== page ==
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Home > White Paper > FY2005 White Paper on Education, Culture, Sports, Science and Technology > Foreword


  Kenji Kosaka
Minister of Education, Culture, Sports, Science and Technology

I am sure that many people are interested in the recent developments in education, science and technology, sports and culture.

In response to this interest, the Ministry of Education, Culture, Sports, Science and Technology (MEXT) annually publishes a White Paper on Education, Culture, Sports, Science and Technology. The White Paper provides an introduction to recent trends and efforts being made by MEXT in a variety of sectors.

Human resources are truly precious in a country like Japan that does not possess natural resources. Education, therefore, is an important issue for national government as it holds the key to our nation's future. As we move forward, it is imperative that in society as a whole, including schools, families, and communities, we protect and nurture robust human resources, rich in humanity, who will lead us toward a new era.

In order that we can construct a society in which children can realize their hopes and dreams, and open up a path to the future, MEXT is promoting educational reforms designed to enhance human drive and ability. In January this year, MEXT compiled the Essential Action Plans for Educational Reform. The Action Plans were completed based on the basic concept of “providing an enriched education for all children,” with the aim of “developing strong, emotionally enriched people who can participate in the international community,” and prioritizing measures to that end.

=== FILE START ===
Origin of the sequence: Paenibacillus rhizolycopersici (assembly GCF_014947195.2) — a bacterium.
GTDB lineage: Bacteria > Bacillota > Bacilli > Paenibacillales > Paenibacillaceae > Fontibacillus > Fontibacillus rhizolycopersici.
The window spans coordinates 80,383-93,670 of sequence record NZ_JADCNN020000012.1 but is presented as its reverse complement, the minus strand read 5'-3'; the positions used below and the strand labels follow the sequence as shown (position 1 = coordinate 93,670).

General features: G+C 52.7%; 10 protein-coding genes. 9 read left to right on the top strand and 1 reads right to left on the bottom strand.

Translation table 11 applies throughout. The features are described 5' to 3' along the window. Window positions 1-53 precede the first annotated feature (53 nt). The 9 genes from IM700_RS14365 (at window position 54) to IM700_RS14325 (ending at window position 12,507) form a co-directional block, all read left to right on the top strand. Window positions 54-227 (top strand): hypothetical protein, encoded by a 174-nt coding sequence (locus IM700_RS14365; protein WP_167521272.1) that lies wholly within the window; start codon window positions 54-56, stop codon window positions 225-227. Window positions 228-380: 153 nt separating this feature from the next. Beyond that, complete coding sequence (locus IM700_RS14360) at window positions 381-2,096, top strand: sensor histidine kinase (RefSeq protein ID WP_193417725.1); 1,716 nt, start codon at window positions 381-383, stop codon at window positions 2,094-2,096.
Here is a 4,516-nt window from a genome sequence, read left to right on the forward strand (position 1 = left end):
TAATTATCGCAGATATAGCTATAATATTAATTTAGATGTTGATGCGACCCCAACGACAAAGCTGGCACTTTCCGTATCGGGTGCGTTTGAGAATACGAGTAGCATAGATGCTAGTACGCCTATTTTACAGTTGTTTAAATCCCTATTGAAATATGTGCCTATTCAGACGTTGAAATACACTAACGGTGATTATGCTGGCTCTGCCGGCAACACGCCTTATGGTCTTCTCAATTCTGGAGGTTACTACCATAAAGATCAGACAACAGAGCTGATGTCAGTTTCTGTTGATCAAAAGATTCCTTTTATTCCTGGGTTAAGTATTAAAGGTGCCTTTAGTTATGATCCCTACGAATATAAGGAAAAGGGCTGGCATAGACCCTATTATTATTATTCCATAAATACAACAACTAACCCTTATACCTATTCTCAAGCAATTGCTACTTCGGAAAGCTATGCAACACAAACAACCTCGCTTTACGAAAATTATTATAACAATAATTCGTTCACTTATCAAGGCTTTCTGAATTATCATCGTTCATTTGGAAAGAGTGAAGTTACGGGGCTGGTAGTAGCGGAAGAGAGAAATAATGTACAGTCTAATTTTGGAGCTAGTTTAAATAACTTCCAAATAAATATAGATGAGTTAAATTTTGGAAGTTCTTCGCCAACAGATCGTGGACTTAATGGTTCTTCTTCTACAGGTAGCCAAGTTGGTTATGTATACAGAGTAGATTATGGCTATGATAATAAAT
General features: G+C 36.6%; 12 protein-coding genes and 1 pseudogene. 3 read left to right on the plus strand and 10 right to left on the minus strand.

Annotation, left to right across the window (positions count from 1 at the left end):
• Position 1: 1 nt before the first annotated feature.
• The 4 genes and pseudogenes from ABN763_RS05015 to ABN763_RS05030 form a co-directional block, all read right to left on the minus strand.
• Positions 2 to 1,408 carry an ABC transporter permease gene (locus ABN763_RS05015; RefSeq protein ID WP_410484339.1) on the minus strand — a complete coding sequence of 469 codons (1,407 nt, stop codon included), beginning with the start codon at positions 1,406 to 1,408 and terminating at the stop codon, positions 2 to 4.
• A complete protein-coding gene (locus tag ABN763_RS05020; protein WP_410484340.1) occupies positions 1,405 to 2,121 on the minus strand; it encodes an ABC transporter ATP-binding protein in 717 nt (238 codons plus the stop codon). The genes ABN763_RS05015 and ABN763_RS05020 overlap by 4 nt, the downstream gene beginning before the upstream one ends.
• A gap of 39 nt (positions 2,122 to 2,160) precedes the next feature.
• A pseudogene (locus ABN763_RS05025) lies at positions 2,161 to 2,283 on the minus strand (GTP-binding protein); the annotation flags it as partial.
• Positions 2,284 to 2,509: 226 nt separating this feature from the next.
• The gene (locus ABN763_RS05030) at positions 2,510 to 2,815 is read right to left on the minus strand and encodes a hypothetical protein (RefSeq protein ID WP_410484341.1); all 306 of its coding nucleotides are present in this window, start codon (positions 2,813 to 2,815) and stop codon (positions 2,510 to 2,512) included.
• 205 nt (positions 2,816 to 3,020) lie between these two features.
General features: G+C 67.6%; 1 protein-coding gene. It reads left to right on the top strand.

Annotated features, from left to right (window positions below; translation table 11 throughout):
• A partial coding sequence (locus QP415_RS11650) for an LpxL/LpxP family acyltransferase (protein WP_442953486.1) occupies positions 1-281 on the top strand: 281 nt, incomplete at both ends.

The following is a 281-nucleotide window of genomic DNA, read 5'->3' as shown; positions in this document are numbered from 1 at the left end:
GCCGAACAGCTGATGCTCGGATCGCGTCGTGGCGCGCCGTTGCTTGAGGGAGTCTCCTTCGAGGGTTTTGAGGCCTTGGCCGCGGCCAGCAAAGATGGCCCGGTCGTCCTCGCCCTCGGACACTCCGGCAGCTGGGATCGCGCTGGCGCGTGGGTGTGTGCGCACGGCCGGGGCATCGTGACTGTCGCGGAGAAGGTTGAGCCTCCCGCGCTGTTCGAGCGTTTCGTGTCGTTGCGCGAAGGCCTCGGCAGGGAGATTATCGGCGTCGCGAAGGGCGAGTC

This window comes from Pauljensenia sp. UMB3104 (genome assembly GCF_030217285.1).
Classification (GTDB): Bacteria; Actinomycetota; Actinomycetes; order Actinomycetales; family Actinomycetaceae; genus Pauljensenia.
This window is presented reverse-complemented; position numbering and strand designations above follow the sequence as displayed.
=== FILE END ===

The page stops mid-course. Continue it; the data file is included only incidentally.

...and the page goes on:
In addition, in order to improve the educational functions of communities and families, various measures are being implemented, including efforts to promote the creation of safe and secure spaces for children in the community, and support for home education. Moreover, efforts are being promoted to protect and foster children through collaboration between schools and families and communities, including the creation of a School Management Council System, and ensuring children's safety.

The White Paper this year introduces these aforementioned developments in detail, in order to gain the understanding and cooperation of the people of Japan as we carry out these various efforts.

Amidst rapid change in global environment and socio-economy, including progress of globalization, declining birthrates and aging society, and declining populations, it is essential that we actively promote policies that aim to realize a “education and culture-oriented nation,” and a “nation based on creativity in science and technology,” looking ahead not merely to the near future, but over the next one hundred years in order to ensure that Japan can sustain its development into the future.

I will continue to make the utmost efforts to both implement educational reforms, and promote science and technology, academic learning, sports, culture and the arts.

I hope that this White Paper will be widely utilized by the people of Japan, and will help them deepen their understanding of our general policies on education, culture, sports, science and technology.

Kenji Kosaka
Minister of Education, Culture, Sports, Science and Technology

March 2006

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